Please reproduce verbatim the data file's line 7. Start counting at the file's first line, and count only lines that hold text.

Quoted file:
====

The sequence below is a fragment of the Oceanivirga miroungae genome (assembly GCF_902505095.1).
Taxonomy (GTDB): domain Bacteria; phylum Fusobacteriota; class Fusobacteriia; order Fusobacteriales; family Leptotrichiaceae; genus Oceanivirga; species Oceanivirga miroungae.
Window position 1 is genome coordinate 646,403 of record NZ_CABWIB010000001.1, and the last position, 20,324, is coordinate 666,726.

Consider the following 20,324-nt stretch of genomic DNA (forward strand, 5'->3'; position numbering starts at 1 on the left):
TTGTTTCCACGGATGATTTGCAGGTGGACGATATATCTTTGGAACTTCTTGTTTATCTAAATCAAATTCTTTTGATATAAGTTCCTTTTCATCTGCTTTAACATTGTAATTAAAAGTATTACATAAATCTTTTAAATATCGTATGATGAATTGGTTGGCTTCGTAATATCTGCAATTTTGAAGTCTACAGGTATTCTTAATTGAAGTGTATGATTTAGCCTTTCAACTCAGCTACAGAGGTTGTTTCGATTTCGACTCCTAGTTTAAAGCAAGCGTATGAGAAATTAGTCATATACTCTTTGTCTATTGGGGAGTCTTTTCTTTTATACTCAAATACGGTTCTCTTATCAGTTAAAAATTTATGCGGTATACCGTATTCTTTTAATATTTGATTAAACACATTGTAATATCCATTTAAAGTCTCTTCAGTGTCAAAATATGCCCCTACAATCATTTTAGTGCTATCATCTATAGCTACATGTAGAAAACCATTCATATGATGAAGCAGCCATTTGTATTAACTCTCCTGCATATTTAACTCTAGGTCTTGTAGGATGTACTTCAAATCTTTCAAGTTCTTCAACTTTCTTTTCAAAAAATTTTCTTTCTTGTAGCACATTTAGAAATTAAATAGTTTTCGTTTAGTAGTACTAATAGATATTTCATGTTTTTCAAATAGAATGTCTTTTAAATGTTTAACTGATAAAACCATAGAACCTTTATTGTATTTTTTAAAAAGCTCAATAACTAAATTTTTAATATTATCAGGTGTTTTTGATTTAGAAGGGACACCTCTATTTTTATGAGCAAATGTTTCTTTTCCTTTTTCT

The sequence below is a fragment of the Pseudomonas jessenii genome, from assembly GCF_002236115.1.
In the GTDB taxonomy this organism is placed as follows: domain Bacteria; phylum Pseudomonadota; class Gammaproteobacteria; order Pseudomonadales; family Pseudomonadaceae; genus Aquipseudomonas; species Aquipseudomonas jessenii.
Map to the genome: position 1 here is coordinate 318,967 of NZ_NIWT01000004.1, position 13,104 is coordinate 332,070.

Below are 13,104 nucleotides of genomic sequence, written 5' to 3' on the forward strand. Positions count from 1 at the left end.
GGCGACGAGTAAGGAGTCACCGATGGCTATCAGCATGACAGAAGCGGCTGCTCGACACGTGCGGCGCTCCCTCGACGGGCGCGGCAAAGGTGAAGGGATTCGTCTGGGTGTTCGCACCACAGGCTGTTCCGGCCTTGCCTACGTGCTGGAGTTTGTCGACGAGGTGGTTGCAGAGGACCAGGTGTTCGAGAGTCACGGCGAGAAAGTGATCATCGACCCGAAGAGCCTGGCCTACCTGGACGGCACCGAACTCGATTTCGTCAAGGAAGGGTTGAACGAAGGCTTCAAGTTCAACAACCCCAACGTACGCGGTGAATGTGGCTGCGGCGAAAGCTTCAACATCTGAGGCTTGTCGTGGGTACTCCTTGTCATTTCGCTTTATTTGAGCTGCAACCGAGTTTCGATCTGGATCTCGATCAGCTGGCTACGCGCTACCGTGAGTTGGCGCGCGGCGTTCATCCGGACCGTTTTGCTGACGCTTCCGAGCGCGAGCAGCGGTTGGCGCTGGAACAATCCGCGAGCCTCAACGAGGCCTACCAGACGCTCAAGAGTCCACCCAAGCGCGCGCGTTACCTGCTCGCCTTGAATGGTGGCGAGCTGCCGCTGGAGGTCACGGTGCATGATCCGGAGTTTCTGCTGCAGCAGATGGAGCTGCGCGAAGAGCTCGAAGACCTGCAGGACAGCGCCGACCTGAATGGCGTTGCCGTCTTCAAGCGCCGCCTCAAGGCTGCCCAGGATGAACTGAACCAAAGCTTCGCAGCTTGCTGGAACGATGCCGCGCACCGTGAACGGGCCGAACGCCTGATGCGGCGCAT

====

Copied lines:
In the GTDB taxonomy this organism is placed as follows: domain Bacteria; phylum Pseudomonadota; class Gammaproteobacteria; order Pseudomonadales; family Pseudomonadaceae; genus Aquipseudomonas; species Aquipseudomonas jessenii.